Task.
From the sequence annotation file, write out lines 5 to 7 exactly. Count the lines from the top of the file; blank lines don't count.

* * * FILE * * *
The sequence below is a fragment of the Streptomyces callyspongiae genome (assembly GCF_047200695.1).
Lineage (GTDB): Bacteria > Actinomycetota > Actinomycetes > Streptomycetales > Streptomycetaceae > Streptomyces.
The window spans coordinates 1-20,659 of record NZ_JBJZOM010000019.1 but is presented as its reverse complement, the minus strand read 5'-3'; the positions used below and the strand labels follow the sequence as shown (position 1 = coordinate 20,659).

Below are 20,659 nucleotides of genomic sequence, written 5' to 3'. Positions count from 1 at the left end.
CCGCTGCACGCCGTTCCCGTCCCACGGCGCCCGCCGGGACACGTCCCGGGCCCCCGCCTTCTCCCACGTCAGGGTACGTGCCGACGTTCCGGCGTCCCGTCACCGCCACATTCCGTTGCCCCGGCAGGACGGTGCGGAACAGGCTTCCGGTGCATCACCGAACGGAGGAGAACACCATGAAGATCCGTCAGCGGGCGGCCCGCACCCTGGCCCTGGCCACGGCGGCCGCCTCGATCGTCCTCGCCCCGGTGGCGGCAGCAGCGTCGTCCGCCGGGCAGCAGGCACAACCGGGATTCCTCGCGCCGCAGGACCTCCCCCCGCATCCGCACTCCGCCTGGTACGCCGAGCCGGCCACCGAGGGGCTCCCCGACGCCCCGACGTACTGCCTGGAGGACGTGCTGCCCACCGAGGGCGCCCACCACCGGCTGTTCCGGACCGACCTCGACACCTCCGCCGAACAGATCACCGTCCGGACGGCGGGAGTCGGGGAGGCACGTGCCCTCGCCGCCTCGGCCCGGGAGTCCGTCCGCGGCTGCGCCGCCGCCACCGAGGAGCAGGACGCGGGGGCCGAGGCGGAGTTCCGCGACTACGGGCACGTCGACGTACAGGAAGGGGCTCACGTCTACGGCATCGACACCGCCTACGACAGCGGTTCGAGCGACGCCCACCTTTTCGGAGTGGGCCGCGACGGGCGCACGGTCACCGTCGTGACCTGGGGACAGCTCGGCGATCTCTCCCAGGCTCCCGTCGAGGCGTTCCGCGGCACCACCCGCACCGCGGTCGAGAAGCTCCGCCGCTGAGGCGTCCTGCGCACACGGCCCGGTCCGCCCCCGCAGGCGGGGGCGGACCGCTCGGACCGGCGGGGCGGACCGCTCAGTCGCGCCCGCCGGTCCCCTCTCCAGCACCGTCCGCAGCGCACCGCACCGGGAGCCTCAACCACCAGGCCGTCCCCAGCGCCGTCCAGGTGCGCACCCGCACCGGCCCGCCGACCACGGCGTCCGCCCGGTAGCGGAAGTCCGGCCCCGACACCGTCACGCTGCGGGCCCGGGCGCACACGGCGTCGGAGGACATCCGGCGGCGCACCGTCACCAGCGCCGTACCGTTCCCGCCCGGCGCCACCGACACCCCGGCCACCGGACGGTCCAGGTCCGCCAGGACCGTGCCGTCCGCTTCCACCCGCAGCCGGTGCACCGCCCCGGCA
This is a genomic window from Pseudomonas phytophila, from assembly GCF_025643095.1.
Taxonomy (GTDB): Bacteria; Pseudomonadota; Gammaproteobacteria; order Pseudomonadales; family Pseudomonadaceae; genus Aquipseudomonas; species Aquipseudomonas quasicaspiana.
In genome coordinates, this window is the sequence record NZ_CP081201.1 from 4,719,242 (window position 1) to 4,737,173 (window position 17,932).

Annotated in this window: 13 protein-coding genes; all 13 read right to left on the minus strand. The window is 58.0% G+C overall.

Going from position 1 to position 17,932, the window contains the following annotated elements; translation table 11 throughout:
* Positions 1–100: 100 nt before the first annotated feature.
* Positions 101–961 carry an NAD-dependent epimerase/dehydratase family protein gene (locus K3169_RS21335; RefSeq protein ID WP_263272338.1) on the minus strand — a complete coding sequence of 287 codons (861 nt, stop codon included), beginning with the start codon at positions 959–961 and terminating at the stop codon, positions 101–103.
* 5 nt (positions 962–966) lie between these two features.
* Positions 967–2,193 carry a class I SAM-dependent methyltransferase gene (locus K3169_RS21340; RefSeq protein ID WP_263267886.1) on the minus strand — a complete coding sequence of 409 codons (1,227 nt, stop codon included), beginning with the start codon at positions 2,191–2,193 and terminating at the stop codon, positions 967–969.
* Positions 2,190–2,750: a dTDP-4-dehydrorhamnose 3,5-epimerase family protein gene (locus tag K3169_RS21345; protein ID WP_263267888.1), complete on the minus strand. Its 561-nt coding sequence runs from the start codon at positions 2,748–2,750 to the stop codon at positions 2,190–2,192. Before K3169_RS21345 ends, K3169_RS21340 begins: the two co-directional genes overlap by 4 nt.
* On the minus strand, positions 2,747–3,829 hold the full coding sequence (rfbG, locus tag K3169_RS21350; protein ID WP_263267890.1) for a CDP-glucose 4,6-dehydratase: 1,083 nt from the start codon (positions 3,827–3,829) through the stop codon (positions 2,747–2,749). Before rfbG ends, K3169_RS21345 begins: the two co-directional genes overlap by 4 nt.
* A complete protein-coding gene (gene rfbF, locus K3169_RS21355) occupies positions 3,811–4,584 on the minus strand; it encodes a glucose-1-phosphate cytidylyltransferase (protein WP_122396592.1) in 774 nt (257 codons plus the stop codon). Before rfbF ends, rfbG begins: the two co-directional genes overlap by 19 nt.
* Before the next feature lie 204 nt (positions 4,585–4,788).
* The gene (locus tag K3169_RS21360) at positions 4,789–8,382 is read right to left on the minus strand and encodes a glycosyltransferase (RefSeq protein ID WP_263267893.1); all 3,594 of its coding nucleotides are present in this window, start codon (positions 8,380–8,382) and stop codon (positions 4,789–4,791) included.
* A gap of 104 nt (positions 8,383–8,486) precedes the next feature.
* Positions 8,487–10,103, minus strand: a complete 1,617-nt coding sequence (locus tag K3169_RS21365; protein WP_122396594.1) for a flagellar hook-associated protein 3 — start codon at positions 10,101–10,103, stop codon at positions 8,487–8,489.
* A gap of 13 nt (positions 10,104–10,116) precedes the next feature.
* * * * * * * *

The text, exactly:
CCGCTGCACGCCGTTCCCGTCCCACGGCGCCCGCCGGGACACGTCCCGGGCCCCCGCCTTCTCCCACGTCAGGGTACGTGCCGACGTTCCGGCGTCCCGTCACCGCCACATTCCGTTGCCCCGGCAGGACGGTGCGGAACAGGCTTCCGGTGCATCACCGAACGGAGGAGAACACCATGAAGATCCGTCAGCGGGCGGCCCGCACCCTGGCCCTGGCCACGGCGGCCGCCTCGATCGTCCTCGCCCCGGTGGCGGCAGCAGCGTCGTCCGCCGGGCAGCAGGCACAACCGGGATTCCTCGCGCCGCAGGACCTCCCCCCGCATCCGCACTCCGCCTGGTACGCCGAGCCGGCCACCGAGGGGCTCCCCGACGCCCCGACGTACTGCCTGGAGGACGTGCTGCCCACCGAGGGCGCCCACCACCGGCTGTTCCGGACCGACCTCGACACCTCCGCCGAACAGATCACCGTCCGGACGGCGGGAGTCGGGGAGGCACGTGCCCTCGCCGCCTCGGCCCGGGAGTCCGTCCGCGGCTGCGCCGCCGCCACCGAGGAGCAGGACGCGGGGGCCGAGGCGGAGTTCCGCGACTACGGGCACGTCGACGTACAGGAAGGGGCTCACGTCTACGGCATCGACACCGCCTACGACAGCGGTTCGAGCGACGCCCACCTTTTCGGAGTGGGCCGCGACGGGCGCACGGTCACCGTCGTGACCTGGGGACAGCTCGGCGATCTCTCCCAGGCTCCCGTCGAGGCGTTCCGCGGCACCACCCGCACCGCGGTCGAGAAGCTCCGCCGCTGAGGCGTCCTGCGCACACGGCCCGGTCCGCCCCCGCAGGCGGGGGCGGACCGCTCGGACCGGCGGGGCGGACCGCTCAGTCGCGCCCGCCGGTCCCCTCTCCAGCACCGTCCGCAGCGCACCGCACCGGGAGCCTCAACCACCAGGCCGTCCCCAGCGCCGTCCAGGTGCGCACCCGCACCGGCCCGCCGACCACGGCGTCCGCCCGGTAGCGGAAGTCCGGCCCCGACACCGTCACGCTGCGGGCCCGGGCGCACACGGCGTCGGAGGACATCCGGCGGCGCACCGTCACCAGCGCCGTACCGTTCCCGCCCGGCGCCACCGACACCCCGGCCACCGGACGGTCCAGGTCCGCCAGGACCGTGCCGTCCGCTTCCACCCGCAGCCGGTGCACCGCCCCGGCA
This is a genomic window from Pseudomonas phytophila, from assembly GCF_025643095.1.
Taxonomy (GTDB): Bacteria; Pseudomonadota; Gammaproteobacteria; order Pseudomonadales; family Pseudomonadaceae; genus Aquipseudomonas; species Aquipseudomonas quasicaspiana.